Additionally, material deposited at the Institute of Paleobiology, Polish Academy of Sciences, of the single philinoid fossil, precisely from Antarctica and originally attributed to Scaphander (Scaphandridae)33, was morphologically reassessed.

DNA extraction, library preparation, and sequencing

DNA was extracted from a fragment of the left parapodial lobe using the AutoGenprep 965 Tissue Protocol (AutoGen Inc., Holliston, MA). Initial ‘DNA barcoding’ of all samples was carried out by sequencing a fragment of the mitochondrial cytochrome c oxidase subunit I (COI) using primer pair LCO1490 and HCO219879. PCR amplifications were completed in 25-µL reactions with Illustra PuReTaq Ready-To-Go PCR Beads (GE Healthcare, Chicago, IL) with initial denaturation for 5 min at 94 °C, 35 cycles (15 s at 94 °C, 5 s at 48 °C, 15 s at 68 °C), and a final extension step for 7 min at 72 °C. Amplifications were cleaned with incubation of 1 µL ExoSAP-IT (Affymetrix, Santa Clara, CA) and sequencing reactions were performed in 10-µL reactions using BigDye ver. 1 chain-termination chemistry on an ABI3730xl (Applied Biosystems Inc., Foster City, CA). Sequences were edited and aligned with MUSCLE80, as implemented in Geneious v. 11.0.381. All sequences were submitted to GenBank (see Table 1 for accession numbers).

Successful DNA extractions were then quantified using a Qubit 2.0 Fluorometer (Invitrogen, Carlsbad, CA), and 100–700 ng of genomic DNA for each sample was used for double-digest restriction site-associated DNA (ddRAD). Libraries were prepared following Peterson et al.82 protocol with some modifications, using the enzymes EcoRI-HF and BfaI (New England Biolabs, Ipswich, MA) for digestion. Ca. 50–200 ng of fragmented DNA from each individual was later ligated using the customized P1 and P2 adapters with internal barcodes. Between 15–25 individual samples were then pooled together and size-selected to a range of 350–550 bp using a Blue Pippin (Sage Science Inc., Beverly, MA). Each size-selected pool was amplified through PCR and an Illumina P5 barcode was added using a Phusion High-Fidelity PCR Kit (New England Biolabs). PCRs were conducted with an initial denaturation for 30 s at 98 °C, 10–15 cycles (10 s at 98 °C, 30 s at 65 °C, 30 s at 72 °C), and a final extension for 10 min at 72 °C. Amplified libraries were checked and quantified with a TapeStation 2200 (Agilent Technologies, Carpinteria, CA). Amplified libraries were then cleaned using a ratio of 1:1.5 Agilent beads and quantified using the qPCR Kapa Quantification Kit (Kapa Biosystems, Wilmington, MA). Libraries were multiplexed and paired-end sequenced (150 bp) on an Illumina HiSeq 2500 (Illumina Inc., San Diego, CA) at the Bauer Core Facility, Harvard University (Cambridge, MA).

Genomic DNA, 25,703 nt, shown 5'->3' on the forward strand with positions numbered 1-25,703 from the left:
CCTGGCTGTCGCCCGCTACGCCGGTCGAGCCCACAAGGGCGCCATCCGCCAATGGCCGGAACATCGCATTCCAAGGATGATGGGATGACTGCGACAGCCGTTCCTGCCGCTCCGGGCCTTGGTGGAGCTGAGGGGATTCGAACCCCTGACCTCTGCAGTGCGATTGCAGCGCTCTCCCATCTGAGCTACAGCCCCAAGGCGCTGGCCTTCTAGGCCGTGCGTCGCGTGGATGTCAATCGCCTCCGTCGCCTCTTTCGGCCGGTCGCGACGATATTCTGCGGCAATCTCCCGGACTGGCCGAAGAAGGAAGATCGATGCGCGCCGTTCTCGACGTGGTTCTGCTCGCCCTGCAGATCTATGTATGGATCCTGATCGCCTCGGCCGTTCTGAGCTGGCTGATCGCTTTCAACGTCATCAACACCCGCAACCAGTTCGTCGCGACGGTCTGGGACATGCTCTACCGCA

Matrix construction

Barcode demultiplexing, quality control, within-sample clustering, and between-pair variant calling were carried out using ipyrad v. 0.7.2883,84. Settings and data processing steps are default commonly used with ddRAD data. Only reads with unambiguous barcodes and Phred Q scores ≥ 33 were retained, and loci with more than five undetermined bases were additionally discarded. Maxdepth was set to 10,000 to avoid uneven sequencing coverage of amplified fragments and highly similar genomic repetitive regions. Thereafter, all individuals from the different libraries were analyzed together, first clustering per locus with a clustering threshold for de novo assembly of 75% (i.e., level of sequence similarity at which two sequences are identified as being homologous, and thus cluster together); additionally, clustering thresholds at 80, 85, and 90% were attempted. Adapters were trimmed and reads < 35 bp discarded. To avoid over-inflation of estimated heterozygosity, we required a minimum of six reads for each cluster during consensus base-calling and up to four shared polymorphic sites per called locus. For finding the consensus loci and clustering across samples we used a minimum number of samples per locus of 50% of total species and a maximum number of SNPs per locus of 20%, only allowing for a 0.05% of ambiguous positions per consensus locus, setting the maximum number of indels to eight (thus filtering out poor final alignments), and a 50% of polymorphic sites per locus. Full datasets were used for the phylogenetic analyses while unlinked SNPs (one randomly selected SNP per locus) were used for the STRUCTURE analysis and variational autoencoder (VAE) plots. Matrix condenser85 (available at was used to visualize the matrix, discard samples with very low coverage (i.e., less than 20% of loci), and construct the final dataset for the downstream analyses. Three different matrices were then constructed for further analyses: Matrix 1, including both the genera Waegelea Moles, Avila & Malaquias, 2019 and Antarctophiline Chaban, 2016; Matrix 2, including all the species of the genus Antarctophiline and with an increased number of shared loci (Fig. S1); and Matrix 3, as a subset of Matrix 2 only including the A. gibba (Strebel, 1908) / A. alata (Thiele, 1912) species complex. Although depicted in the COI phylogenetic tree, all extractions of A. easmithi Moles, Avila & Malaquias, 2019 failed ddRAD library prep, thus they were not included in the matrix construction.